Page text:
Shop Windows to the Universe

Our Glaciers: Then and Now activity kit helps you see the changes taking place in glaciers around the world. See all our activity kits and classroom activities.
Picture of Suisei spacecraft
the Institute of Space and Aeronautical Science

Sakigake & Suisei

Sakigake and Suisei are nearly identical Japanese spacecrafts, designed to fly by Halley's comet and study its effects on space environment.

Sakigake was launched on Jan. 7, 1985, followed by Suisei on August 18, 1985. The two headed for Comet Halley, passing by it and returning ultraviolet images and measurements of its interaction with the solar wind. The spacecrafts were both given new directions and both were scheduled to encounter Comet Giacobini-Zinner in 1998. Suisei ran out of fuel in 1991, and contact with it has been lost. Sakigake ran out of fuel in 1995; so neither spacecraft was able to encounter Giacobini-Zinner

Since 1975, Japan has launched several satellites and interplanetary spacecrafts to the Moon and comets in our solar system, with plans to expand their lunar exploration program in the future. Through cooperative efforts involving other countries, Japanese space agencies hope to build a space station on the Moon and establish a permanent human presence there by 2030.


Last modified December 5, 2000 by Jennifer Bergman.

Shop Windows to the Universe Science Store!

Our online store includes issues of NESTA's quarterly journal, The Earth Scientist, full of classroom activities on different topics in Earth and space science, ranging from seismology, rocks and minerals, oceanography, and Earth system science to astronomy!

Windows to the Universe Community

News

Opportunities

You might also be interested in:

Cool It! Game

Check out our online store - minerals, fossils, books, activities, jewelry, and household items!...more

Missions to Halley's comet in 1986

Six spacecraft flew by Halley's comet in 1986. There were two spacecraft launched from Japan, Suisei and Sakigake, and two from the Soviet Union, Vega 1 & 2. One spacecraft, ICE, from the United States...more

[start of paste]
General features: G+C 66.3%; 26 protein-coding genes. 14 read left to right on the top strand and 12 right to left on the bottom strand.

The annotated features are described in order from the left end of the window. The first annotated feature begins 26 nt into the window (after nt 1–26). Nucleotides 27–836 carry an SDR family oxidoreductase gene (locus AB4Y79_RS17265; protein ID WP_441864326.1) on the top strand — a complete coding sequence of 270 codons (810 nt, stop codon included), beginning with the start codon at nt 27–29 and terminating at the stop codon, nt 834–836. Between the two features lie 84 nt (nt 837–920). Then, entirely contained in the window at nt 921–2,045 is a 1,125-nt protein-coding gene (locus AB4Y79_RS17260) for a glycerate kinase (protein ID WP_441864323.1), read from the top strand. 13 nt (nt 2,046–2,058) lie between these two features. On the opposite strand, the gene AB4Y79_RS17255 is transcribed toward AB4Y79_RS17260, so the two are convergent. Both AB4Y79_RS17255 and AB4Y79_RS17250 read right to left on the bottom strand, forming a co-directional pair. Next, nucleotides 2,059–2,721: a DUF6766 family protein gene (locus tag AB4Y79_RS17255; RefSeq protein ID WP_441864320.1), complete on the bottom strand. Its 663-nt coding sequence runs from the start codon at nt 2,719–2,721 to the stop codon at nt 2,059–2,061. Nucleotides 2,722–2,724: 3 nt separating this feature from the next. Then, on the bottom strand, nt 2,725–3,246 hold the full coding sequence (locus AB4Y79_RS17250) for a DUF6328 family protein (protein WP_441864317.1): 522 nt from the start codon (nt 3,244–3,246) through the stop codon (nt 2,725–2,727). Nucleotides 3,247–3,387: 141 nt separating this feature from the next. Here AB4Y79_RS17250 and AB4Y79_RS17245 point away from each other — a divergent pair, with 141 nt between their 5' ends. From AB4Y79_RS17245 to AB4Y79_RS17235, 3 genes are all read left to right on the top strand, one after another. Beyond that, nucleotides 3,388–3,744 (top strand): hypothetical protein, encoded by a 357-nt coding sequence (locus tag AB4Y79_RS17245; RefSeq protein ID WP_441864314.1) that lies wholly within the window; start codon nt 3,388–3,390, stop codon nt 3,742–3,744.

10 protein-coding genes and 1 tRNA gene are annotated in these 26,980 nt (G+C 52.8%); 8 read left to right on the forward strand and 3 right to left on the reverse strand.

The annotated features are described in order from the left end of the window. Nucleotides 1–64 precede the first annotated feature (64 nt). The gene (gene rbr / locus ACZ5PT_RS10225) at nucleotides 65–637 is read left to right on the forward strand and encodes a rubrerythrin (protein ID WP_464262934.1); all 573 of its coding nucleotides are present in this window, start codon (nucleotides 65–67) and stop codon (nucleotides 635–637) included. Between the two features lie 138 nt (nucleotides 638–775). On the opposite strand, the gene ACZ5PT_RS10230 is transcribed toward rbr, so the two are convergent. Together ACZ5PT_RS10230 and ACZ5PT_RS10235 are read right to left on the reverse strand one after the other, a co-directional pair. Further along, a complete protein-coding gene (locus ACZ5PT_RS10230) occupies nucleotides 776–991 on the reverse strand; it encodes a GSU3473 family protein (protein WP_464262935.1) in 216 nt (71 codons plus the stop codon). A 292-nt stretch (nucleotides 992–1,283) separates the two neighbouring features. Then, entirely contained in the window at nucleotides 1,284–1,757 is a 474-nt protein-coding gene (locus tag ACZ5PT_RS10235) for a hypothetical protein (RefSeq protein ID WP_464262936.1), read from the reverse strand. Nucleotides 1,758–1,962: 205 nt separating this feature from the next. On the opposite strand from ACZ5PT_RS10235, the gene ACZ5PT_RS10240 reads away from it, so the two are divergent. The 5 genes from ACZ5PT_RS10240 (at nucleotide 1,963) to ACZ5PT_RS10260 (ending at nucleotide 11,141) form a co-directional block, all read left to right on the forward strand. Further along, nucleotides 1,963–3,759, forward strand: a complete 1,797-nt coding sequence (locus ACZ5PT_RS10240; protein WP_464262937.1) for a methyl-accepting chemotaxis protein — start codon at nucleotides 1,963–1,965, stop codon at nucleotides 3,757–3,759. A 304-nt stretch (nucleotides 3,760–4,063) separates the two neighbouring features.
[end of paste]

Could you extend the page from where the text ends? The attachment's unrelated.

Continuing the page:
Hubble Space Telescope

The Hubble Space Telescope (HST) was one of the most important exploration tools of the past two decades, and will continue to serve as a great resource well into the new millennium. The HST found numerous...more

Apollo 11

Driven by a recent surge in space research, the Apollo program hoped to add to the accomplishments of the Lunar Orbiter and Surveyor missions of the late 1960's. Apollo 11 was the name of the first mission...more

Apollo 12

Apollo 12 was launched on Nov. 14, 1969, surviving a lightning strike which temporarily shut down many systems, and arrived at the Moon three days later. Astronauts Charles Conrad and Alan Bean descended...more

Apollo 15

Apollo 15 marked the start of a new series of missions from the Apollo space program, each capable of exploring more lunar terrain than ever before. Launched on July 26, 1971, Apollo 15 reached the Moon...more

Deep Impact Mission

NASA chose Deep Impact to be part of a special series called the Discovery Program on July 7, 1999. The Discovery program specializes in low-cost, scientific projects. In May 2001, Deep Impact was given...more

Galileo

The Galileo spacecraft was launched on October 19, 1989. Galileo had two parts: an orbiter and a descent probe that parachuted into Jupiter's atmosphere. Galileo's main mission was to explore Jupiter and...more

Windows to the Universe, a project of the National Earth Science Teachers Association, is sponsored in part by the National Science Foundation and NASA, our Founding Partners (the American Geophysical Union and American Geosciences Institute) as well as through Institutional, Contributing, and Affiliate Partners, individual memberships and generous donors. Thank you for your support! NASA AGU AGI NSF